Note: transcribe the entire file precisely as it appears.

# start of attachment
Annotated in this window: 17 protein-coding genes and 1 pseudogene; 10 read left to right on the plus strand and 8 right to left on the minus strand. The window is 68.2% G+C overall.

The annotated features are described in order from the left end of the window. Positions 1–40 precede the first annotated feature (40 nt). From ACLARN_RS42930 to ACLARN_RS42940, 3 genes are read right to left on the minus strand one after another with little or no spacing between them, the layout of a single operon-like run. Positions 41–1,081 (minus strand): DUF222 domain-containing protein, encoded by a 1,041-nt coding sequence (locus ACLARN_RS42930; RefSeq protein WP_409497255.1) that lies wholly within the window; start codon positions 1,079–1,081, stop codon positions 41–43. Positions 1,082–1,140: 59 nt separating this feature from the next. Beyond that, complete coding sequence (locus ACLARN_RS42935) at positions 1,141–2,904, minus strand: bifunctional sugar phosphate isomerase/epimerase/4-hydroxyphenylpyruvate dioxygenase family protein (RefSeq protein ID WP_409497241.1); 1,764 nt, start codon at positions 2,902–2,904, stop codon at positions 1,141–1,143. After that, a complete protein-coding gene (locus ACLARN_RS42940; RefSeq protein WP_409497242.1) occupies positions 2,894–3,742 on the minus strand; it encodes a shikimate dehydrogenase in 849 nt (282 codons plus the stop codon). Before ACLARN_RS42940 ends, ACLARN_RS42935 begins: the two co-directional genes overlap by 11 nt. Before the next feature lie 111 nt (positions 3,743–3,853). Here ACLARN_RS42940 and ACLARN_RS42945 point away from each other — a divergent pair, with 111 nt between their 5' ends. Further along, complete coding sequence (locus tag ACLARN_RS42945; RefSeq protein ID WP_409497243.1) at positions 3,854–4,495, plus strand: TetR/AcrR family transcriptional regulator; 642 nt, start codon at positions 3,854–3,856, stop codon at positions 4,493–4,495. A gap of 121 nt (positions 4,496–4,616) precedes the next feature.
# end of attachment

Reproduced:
Annotated in this window: 17 protein-coding genes and 1 pseudogene; 10 read left to right on the plus strand and 8 right to left on the minus strand. The window is 68.2% G+C overall.

The annotated features are described in order from the left end of the window. Positions 1–40 precede the first annotated feature (40 nt). From ACLARN_RS42930 to ACLARN_RS42940, 3 genes are read right to left on the minus strand one after another with little or no spacing between them, the layout of a single operon-like run. Positions 41–1,081 (minus strand): DUF222 domain-containing protein, encoded by a 1,041-nt coding sequence (locus ACLARN_RS42930; RefSeq protein WP_409497255.1) that lies wholly within the window; start codon positions 1,079–1,081, stop codon positions 41–43. Positions 1,082–1,140: 59 nt separating this feature from the next. Beyond that, complete coding sequence (locus ACLARN_RS42935) at positions 1,141–2,904, minus strand: bifunctional sugar phosphate isomerase/epimerase/4-hydroxyphenylpyruvate dioxygenase family protein (RefSeq protein ID WP_409497241.1); 1,764 nt, start codon at positions 2,902–2,904, stop codon at positions 1,141–1,143. After that, a complete protein-coding gene (locus ACLARN_RS42940; RefSeq protein WP_409497242.1) occupies positions 2,894–3,742 on the minus strand; it encodes a shikimate dehydrogenase in 849 nt (282 codons plus the stop codon). Before ACLARN_RS42940 ends, ACLARN_RS42935 begins: the two co-directional genes overlap by 11 nt. Before the next feature lie 111 nt (positions 3,743–3,853). Here ACLARN_RS42940 and ACLARN_RS42945 point away from each other — a divergent pair, with 111 nt between their 5' ends. Further along, complete coding sequence (locus tag ACLARN_RS42945; RefSeq protein ID WP_409497243.1) at positions 3,854–4,495, plus strand: TetR/AcrR family transcriptional regulator; 642 nt, start codon at positions 3,854–3,856, stop codon at positions 4,493–4,495. A gap of 121 nt (positions 4,496–4,616) precedes the next feature.